By Michael Block
Imagine Miss Bliss from "Good Morning Miss Bliss" and any of the "Law and Order" detectives coming together for a romance then a chat on morals. How do they work together? The answer is they really don't. In John Doble’s To Protect the Poets, a meet-cute between a GED literature teacher and a lonely detective leads to a romance where morality is put to the test. With a murder investigation as the backdrop, Doble examines rape culture and police brutality through varying lenses. Doble's text is interesting. It's part police procedural and part 90s sitcom that never really intertwines. It causes tonal confusion on the part of Doble and director Alberto Bonilla.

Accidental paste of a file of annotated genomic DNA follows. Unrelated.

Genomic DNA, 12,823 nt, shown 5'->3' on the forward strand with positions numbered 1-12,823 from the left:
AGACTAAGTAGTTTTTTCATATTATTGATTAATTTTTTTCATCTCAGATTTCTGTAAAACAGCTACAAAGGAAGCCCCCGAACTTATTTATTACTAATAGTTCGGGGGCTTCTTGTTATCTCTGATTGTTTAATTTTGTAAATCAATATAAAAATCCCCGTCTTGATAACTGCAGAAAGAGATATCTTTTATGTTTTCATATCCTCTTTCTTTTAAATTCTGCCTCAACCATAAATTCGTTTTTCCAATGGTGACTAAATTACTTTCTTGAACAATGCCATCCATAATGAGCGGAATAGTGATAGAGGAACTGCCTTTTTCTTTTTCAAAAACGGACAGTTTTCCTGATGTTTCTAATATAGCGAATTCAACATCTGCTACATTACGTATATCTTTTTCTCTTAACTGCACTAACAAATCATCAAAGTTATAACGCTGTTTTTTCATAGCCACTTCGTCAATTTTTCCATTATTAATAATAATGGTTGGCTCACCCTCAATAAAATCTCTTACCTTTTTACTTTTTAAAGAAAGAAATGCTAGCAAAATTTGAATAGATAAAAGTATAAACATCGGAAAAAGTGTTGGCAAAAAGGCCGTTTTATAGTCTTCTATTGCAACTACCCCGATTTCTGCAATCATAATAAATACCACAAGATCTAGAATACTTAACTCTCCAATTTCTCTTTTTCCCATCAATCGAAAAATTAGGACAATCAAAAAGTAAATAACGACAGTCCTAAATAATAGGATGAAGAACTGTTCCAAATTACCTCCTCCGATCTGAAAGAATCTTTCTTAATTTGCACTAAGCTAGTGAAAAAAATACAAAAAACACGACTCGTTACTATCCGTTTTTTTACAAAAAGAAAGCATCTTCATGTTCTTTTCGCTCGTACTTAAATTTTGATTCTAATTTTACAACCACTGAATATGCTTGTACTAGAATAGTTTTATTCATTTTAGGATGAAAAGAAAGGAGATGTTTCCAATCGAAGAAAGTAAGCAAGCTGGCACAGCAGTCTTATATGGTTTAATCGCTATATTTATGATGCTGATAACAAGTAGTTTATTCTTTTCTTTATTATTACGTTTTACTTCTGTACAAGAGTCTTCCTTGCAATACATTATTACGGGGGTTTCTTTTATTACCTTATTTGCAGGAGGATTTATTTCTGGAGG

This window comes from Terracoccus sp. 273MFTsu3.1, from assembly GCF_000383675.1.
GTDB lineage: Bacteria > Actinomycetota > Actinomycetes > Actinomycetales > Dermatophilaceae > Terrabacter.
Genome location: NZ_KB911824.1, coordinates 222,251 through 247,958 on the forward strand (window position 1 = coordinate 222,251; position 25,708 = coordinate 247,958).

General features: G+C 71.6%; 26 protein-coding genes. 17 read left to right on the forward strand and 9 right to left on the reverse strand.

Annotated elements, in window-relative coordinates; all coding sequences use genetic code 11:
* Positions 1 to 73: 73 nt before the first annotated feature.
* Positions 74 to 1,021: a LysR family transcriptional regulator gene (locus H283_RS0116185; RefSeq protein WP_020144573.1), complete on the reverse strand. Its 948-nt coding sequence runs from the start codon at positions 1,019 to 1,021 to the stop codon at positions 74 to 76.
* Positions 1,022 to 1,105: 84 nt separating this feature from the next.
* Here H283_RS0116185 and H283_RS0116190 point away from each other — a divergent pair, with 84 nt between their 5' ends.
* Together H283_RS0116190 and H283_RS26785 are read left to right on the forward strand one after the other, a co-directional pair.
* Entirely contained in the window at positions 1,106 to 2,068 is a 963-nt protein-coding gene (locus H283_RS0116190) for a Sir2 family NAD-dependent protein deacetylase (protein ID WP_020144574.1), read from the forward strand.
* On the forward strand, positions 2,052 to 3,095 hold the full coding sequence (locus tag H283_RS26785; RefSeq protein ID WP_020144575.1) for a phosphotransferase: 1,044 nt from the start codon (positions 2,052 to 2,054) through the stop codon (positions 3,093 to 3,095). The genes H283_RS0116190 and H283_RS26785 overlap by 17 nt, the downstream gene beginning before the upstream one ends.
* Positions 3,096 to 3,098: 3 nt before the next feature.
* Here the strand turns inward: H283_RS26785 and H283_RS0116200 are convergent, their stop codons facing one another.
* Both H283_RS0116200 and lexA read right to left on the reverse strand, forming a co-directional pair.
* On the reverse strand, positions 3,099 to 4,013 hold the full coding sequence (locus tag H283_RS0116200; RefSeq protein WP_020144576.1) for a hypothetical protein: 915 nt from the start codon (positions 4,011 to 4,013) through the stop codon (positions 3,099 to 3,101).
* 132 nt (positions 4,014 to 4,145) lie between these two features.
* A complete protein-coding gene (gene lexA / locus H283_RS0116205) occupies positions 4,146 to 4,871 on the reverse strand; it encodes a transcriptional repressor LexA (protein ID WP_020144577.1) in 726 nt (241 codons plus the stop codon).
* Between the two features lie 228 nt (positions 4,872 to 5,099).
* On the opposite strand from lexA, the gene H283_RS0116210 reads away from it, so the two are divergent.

Though minimal, deciphering where in time Doble's text was played was a bit of a question. With talk of the electric chair and then a boom box as the source of music, was this play a modern commentary or one from the past? Cementing this is essential for the perspective and overall objective. None of the costumes helped to define this either so it’s really up to interpretation.
To Protect the Poets has a message we have heard far too often. But the execution of said message was a bit a miss. In a sea of politically-driven pieces, To Protect the Poets sadly sinks.